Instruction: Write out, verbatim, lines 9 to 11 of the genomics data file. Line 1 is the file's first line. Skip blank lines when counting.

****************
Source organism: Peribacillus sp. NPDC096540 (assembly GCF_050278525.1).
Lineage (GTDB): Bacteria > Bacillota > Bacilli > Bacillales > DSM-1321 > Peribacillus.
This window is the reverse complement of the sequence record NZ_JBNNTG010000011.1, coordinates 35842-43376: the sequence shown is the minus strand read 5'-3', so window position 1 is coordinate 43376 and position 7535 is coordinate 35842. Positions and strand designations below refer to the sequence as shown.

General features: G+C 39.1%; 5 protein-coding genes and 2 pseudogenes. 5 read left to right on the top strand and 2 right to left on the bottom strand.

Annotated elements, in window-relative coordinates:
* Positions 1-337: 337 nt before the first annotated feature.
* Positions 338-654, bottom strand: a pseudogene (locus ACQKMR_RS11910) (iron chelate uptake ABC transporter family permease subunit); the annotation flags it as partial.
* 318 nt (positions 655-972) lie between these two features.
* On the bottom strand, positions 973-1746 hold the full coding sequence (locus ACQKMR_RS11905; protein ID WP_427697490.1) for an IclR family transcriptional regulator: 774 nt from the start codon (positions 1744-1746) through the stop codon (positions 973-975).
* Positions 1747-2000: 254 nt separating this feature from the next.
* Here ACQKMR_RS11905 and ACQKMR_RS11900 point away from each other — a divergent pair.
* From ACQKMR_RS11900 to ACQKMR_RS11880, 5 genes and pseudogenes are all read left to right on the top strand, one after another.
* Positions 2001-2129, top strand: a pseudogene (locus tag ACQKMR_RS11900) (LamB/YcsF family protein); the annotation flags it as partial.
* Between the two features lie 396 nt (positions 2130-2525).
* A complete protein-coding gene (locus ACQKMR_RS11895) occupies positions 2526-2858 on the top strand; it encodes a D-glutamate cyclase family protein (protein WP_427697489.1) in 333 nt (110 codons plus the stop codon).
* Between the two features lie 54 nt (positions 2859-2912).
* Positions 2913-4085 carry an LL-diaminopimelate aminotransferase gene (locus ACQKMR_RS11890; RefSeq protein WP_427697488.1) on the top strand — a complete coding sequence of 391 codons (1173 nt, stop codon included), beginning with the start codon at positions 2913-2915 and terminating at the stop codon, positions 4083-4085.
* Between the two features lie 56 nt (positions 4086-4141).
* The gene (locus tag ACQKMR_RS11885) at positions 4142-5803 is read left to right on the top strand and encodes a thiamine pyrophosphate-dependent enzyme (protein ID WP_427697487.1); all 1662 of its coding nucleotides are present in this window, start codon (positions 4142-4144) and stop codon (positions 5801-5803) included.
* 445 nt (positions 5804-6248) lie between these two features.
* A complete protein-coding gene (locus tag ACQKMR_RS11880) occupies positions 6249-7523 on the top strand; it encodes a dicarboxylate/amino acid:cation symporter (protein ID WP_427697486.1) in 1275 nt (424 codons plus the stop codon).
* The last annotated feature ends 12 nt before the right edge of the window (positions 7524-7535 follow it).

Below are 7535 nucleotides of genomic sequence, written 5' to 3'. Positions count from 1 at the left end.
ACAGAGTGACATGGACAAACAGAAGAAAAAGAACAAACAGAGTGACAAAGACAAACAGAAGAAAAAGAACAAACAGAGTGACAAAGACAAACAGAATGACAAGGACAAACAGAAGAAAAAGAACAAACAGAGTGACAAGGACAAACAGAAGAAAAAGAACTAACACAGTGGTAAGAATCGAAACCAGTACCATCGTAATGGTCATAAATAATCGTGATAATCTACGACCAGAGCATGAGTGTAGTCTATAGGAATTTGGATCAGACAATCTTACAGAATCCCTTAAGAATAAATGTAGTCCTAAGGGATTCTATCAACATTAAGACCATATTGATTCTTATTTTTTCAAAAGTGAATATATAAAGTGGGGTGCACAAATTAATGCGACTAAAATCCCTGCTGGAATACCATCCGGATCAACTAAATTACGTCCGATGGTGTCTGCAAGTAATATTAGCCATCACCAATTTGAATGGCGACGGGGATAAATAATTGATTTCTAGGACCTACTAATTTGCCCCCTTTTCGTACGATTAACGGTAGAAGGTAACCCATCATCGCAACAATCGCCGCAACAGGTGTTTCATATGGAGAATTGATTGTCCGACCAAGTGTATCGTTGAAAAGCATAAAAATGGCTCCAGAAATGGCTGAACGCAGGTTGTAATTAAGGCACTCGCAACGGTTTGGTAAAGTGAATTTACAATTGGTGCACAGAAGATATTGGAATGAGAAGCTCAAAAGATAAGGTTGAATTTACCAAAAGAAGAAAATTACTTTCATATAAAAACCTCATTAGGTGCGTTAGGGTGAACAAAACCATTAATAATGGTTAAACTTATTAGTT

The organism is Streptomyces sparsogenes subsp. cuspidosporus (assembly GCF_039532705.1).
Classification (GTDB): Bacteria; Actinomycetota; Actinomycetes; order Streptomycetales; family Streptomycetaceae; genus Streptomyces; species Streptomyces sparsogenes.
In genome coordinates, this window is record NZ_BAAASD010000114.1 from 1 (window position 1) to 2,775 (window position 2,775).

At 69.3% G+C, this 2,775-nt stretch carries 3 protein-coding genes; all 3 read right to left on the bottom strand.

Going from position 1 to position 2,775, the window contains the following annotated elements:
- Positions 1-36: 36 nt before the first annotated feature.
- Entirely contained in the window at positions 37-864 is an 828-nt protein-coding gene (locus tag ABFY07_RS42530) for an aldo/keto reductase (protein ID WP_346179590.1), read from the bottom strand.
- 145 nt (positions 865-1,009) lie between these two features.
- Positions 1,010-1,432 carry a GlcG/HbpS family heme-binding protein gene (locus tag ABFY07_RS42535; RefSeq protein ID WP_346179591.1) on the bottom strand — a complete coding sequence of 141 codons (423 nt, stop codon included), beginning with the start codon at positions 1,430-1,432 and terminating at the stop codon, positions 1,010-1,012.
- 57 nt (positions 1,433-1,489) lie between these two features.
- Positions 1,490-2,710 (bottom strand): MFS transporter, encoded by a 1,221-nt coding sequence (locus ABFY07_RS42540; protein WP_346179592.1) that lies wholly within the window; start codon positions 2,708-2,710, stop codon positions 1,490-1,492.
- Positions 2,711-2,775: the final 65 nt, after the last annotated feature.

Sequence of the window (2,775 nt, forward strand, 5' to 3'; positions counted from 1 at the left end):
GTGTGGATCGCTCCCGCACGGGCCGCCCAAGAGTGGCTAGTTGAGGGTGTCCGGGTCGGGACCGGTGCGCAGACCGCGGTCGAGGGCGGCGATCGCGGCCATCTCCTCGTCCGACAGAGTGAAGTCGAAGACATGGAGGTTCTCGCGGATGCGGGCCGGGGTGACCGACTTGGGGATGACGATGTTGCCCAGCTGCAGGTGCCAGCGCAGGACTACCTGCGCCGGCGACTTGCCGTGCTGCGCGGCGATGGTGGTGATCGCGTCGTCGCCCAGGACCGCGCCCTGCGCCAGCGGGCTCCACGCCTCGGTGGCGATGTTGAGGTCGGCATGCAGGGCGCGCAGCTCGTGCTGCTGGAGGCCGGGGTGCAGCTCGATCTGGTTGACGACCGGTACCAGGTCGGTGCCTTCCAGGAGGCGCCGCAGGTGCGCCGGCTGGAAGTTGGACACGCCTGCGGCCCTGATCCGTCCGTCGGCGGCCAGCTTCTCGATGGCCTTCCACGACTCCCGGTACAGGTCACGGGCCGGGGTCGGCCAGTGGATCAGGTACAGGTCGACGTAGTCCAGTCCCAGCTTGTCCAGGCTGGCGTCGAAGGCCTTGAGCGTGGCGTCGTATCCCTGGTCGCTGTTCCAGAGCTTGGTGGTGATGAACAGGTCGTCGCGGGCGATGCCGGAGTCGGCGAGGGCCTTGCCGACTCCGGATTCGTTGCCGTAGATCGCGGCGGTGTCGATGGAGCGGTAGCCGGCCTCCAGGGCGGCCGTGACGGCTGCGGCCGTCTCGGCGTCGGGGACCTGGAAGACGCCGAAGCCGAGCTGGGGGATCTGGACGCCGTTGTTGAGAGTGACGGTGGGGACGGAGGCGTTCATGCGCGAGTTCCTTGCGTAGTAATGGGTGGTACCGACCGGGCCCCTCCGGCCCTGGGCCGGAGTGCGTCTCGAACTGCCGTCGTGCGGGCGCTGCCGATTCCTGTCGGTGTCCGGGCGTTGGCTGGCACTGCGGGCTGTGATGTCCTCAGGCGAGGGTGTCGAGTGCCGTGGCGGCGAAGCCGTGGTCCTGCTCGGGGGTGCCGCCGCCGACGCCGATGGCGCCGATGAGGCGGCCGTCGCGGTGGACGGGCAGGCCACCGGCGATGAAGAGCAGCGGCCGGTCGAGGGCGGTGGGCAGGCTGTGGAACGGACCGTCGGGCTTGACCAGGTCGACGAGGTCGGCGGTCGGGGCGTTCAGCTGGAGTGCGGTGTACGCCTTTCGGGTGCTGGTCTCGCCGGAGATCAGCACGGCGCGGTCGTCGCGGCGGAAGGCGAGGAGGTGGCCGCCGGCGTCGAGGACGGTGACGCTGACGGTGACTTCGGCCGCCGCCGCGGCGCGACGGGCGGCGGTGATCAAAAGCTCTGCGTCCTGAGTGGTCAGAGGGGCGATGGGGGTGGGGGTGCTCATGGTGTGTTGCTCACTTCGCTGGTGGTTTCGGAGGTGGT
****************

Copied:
* On the bottom strand, positions 973-1746 hold the full coding sequence (locus ACQKMR_RS11905; protein ID WP_427697490.1) for an IclR family transcriptional regulator: 774 nt from the start codon (positions 1744-1746) through the stop codon (positions 973-975).
* Positions 1747-2000: 254 nt separating this feature from the next.
* Here ACQKMR_RS11905 and ACQKMR_RS11900 point away from each other — a divergent pair.